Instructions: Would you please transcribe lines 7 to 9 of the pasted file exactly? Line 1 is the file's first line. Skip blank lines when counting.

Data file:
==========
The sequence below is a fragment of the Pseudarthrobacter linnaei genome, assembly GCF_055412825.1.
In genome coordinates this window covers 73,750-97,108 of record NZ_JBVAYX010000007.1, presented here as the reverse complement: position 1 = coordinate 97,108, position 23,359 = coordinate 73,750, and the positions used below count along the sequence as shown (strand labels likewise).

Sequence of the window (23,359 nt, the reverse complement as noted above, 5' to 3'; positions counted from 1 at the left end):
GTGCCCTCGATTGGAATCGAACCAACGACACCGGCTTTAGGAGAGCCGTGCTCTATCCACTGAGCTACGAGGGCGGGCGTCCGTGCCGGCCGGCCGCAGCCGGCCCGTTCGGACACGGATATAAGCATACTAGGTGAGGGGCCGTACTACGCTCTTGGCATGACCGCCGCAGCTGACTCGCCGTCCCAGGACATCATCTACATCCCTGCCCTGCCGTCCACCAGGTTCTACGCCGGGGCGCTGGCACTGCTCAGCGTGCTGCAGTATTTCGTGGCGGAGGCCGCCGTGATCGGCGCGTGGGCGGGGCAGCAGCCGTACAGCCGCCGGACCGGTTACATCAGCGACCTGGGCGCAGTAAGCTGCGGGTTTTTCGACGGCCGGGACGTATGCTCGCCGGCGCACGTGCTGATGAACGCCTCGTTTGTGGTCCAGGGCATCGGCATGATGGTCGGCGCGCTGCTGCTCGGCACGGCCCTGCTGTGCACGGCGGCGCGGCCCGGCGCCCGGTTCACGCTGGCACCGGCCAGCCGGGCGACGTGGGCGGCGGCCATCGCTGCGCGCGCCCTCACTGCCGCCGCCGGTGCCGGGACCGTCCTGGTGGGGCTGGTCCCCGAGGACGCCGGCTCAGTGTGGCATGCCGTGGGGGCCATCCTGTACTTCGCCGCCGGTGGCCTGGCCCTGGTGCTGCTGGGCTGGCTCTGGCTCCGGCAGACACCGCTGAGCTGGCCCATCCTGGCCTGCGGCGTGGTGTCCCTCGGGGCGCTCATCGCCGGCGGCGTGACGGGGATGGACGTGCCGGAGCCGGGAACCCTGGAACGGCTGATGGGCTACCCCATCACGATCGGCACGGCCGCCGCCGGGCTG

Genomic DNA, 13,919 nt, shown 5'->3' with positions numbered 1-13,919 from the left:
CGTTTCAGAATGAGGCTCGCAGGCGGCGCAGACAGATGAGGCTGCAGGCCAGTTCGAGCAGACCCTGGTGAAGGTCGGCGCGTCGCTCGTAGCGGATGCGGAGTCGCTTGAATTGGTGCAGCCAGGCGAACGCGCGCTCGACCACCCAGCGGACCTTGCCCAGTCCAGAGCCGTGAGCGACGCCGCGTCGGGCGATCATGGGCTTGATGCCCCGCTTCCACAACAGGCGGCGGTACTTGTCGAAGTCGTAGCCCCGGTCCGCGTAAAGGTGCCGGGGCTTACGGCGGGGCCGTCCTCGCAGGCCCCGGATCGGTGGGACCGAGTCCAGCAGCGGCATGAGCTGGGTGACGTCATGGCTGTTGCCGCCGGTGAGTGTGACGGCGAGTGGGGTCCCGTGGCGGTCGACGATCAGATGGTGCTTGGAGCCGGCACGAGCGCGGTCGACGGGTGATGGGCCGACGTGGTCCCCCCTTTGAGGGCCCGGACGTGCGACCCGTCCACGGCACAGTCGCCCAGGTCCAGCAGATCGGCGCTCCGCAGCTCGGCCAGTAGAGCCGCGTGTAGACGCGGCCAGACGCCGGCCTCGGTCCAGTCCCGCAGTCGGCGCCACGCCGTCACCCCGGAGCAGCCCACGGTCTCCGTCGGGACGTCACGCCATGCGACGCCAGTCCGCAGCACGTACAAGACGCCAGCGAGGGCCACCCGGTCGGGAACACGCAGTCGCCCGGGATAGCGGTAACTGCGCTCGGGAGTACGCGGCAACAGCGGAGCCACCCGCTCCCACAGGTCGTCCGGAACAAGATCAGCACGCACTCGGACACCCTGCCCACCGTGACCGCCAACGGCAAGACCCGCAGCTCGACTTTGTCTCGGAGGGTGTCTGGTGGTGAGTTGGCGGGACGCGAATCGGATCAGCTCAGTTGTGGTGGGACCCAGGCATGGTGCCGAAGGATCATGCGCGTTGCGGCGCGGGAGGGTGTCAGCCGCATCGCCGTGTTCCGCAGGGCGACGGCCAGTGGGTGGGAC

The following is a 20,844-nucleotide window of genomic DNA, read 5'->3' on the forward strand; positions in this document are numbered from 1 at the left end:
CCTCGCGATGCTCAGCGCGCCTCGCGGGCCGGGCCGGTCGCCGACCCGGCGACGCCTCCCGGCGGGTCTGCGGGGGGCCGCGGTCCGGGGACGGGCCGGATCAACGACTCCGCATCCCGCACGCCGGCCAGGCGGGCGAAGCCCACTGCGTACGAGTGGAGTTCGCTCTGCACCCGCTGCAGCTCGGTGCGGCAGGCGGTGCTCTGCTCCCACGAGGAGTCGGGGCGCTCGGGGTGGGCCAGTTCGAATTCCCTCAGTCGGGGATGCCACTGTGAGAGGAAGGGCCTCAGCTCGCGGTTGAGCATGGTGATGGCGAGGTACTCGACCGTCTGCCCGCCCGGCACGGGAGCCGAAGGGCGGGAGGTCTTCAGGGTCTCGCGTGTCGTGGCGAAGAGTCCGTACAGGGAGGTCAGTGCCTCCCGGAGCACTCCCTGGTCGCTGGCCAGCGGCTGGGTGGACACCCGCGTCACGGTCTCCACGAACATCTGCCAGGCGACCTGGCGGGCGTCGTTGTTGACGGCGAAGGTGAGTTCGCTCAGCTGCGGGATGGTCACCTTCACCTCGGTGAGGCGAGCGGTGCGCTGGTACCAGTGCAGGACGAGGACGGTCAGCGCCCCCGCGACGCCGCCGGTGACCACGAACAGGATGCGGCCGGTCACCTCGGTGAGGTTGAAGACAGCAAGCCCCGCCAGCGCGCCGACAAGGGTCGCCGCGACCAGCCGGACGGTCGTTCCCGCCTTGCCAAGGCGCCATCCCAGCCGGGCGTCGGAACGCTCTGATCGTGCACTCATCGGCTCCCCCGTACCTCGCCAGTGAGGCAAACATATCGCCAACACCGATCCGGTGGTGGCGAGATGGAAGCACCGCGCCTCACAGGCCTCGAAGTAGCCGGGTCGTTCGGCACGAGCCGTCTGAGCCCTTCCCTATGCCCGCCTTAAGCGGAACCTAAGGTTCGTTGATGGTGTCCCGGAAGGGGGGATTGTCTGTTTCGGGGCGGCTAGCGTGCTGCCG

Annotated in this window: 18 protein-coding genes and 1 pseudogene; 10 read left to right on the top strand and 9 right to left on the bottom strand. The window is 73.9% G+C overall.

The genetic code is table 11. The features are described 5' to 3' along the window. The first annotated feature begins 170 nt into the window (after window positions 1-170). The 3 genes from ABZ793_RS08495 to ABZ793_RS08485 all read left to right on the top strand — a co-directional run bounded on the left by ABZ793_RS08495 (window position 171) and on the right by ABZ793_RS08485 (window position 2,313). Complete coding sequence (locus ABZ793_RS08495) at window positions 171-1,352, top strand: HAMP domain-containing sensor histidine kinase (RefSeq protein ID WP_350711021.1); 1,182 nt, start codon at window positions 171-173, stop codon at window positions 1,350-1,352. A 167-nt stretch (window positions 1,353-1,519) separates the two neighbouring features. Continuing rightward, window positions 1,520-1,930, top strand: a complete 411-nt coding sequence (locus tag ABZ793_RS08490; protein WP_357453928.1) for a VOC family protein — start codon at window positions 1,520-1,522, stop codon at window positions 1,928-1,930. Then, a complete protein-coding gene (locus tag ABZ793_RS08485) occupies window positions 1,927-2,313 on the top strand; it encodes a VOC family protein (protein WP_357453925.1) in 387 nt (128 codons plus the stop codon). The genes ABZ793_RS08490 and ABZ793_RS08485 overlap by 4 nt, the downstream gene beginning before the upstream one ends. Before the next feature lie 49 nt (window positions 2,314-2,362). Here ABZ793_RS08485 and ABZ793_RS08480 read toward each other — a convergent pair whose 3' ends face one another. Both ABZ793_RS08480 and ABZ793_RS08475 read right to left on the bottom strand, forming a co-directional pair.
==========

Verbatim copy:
The following is a 20,844-nucleotide window of genomic DNA, read 5'->3' on the forward strand; positions in this document are numbered from 1 at the left end:
CCTCGCGATGCTCAGCGCGCCTCGCGGGCCGGGCCGGTCGCCGACCCGGCGACGCCTCCCGGCGGGTCTGCGGGGGGCCGCGGTCCGGGGACGGGCCGGATCAACGACTCCGCATCCCGCACGCCGGCCAGGCGGGCGAAGCCCACTGCGTACGAGTGGAGTTCGCTCTGCACCCGCTGCAGCTCGGTGCGGCAGGCGGTGCTCTGCTCCCACGAGGAGTCGGGGCGCTCGGGGTGGGCCAGTTCGAATTCCCTCAGTCGGGGATGCCACTGTGAGAGGAAGGGCCTCAGCTCGCGGTTGAGCATGGTGATGGCGAGGTACTCGACCGTCTGCCCGCCCGGCACGGGAGCCGAAGGGCGGGAGGTCTTCAGGGTCTCGCGTGTCGTGGCGAAGAGTCCGTACAGGGAGGTCAGTGCCTCCCGGAGCACTCCCTGGTCGCTGGCCAGCGGCTGGGTGGACACCCGCGTCACGGTCTCCACGAACATCTGCCAGGCGACCTGGCGGGCGTCGTTGTTGACGGCGAAGGTGAGTTCGCTCAGCTGCGGGATGGTCACCTTCACCTCGGTGAGGCGAGCGGTGCGCTGGTACCAGTGCAGGACGAGGACGGTCAGCGCCCCCGCGACGCCGCCGGTGACCACGAACAGGATGCGGCCGGTCACCTCGGTGAGGTTGAAGACAGCAAGCCCCGCCAGCGCGCCGACAAGGGTCGCCGCGACCAGCCGGACGGTCGTTCCCGCCTTGCCAAGGCGCCATCCCAGCCGGGCGTCGGAACGCTCTGATCGTGCACTCATCGGCTCCCCCGTACCTCGCCAGTGAGGCAAACATATCGCCAACACCGATCCGGTGGTGGCGAGATGGAAGCACCGCGCCTCACAGGCCTCGAAGTAGCCGGGTCGTTCGGCACGAGCCGTCTGAGCCCTTCCCTATGCCCGCCTTAAGCGGAACCTAAGGTTCGTTGATGGTGTCCCGGAAGGGGGGATTGTCTGTTTCGGGGCGGCTAGCGTGCTGCCG

Annotated in this window: 18 protein-coding genes and 1 pseudogene; 10 read left to right on the top strand and 9 right to left on the bottom strand. The window is 73.9% G+C overall.